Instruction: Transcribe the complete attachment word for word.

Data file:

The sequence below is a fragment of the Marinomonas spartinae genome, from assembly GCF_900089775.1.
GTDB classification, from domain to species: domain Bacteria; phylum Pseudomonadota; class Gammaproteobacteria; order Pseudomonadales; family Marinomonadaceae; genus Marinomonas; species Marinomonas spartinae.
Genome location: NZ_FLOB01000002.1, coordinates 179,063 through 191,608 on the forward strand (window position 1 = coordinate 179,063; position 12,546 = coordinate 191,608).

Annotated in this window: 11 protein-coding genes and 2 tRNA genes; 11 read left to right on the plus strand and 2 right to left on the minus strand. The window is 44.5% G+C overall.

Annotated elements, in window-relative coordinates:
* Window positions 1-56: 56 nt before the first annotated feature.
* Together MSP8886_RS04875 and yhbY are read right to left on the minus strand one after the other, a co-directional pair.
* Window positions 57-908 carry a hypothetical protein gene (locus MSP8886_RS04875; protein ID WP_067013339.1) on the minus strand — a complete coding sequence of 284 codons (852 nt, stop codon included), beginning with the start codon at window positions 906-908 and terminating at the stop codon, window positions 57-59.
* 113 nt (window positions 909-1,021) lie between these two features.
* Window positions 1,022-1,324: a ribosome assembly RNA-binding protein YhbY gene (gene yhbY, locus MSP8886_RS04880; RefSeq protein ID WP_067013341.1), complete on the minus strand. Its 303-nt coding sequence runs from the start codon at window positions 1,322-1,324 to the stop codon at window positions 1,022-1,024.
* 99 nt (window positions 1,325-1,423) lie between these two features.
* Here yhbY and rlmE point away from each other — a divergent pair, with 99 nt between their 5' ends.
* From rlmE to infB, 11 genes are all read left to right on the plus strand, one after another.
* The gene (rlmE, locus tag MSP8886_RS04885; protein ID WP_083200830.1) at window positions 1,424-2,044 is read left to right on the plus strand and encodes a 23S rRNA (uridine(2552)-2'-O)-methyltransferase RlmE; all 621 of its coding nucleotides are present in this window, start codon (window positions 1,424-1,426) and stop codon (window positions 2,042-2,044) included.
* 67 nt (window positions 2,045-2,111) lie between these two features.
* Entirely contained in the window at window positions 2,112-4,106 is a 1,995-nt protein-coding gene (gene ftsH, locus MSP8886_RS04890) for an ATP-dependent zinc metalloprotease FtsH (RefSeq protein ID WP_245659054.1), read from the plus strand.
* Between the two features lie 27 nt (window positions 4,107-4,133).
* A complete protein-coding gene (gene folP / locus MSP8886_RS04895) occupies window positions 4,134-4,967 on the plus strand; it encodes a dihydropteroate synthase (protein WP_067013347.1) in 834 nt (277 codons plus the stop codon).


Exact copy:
The sequence below is a fragment of the Marinomonas spartinae genome, from assembly GCF_900089775.1.
GTDB classification, from domain to species: domain Bacteria; phylum Pseudomonadota; class Gammaproteobacteria; order Pseudomonadales; family Marinomonadaceae; genus Marinomonas; species Marinomonas spartinae.
Genome location: NZ_FLOB01000002.1, coordinates 179,063 through 191,608 on the forward strand (window position 1 = coordinate 179,063; position 12,546 = coordinate 191,608).

Annotated in this window: 11 protein-coding genes and 2 tRNA genes; 11 read left to right on the plus strand and 2 right to left on the minus strand. The window is 44.5% G+C overall.

Annotated elements, in window-relative coordinates:
* Window positions 1-56: 56 nt before the first annotated feature.
* Together MSP8886_RS04875 and yhbY are read right to left on the minus strand one after the other, a co-directional pair.
* Window positions 57-908 carry a hypothetical protein gene (locus MSP8886_RS04875; protein ID WP_067013339.1) on the minus strand — a complete coding sequence of 284 codons (852 nt, stop codon included), beginning with the start codon at window positions 906-908 and terminating at the stop codon, window positions 57-59.
* 113 nt (window positions 909-1,021) lie between these two features.
* Window positions 1,022-1,324: a ribosome assembly RNA-binding protein YhbY gene (gene yhbY, locus MSP8886_RS04880; RefSeq protein ID WP_067013341.1), complete on the minus strand. Its 303-nt coding sequence runs from the start codon at window positions 1,322-1,324 to the stop codon at window positions 1,022-1,024.
* 99 nt (window positions 1,325-1,423) lie between these two features.
* Here yhbY and rlmE point away from each other — a divergent pair, with 99 nt between their 5' ends.
* From rlmE to infB, 11 genes are all read left to right on the plus strand, one after another.
* The gene (rlmE, locus tag MSP8886_RS04885; protein ID WP_083200830.1) at window positions 1,424-2,044 is read left to right on the plus strand and encodes a 23S rRNA (uridine(2552)-2'-O)-methyltransferase RlmE; all 621 of its coding nucleotides are present in this window, start codon (window positions 1,424-1,426) and stop codon (window positions 2,042-2,044) included.
* 67 nt (window positions 2,045-2,111) lie between these two features.
* Entirely contained in the window at window positions 2,112-4,106 is a 1,995-nt protein-coding gene (gene ftsH, locus MSP8886_RS04890) for an ATP-dependent zinc metalloprotease FtsH (RefSeq protein ID WP_245659054.1), read from the plus strand.
* Between the two features lie 27 nt (window positions 4,107-4,133).
* A complete protein-coding gene (gene folP / locus MSP8886_RS04895) occupies window positions 4,134-4,967 on the plus strand; it encodes a dihydropteroate synthase (protein WP_067013347.1) in 834 nt (277 codons plus the stop codon).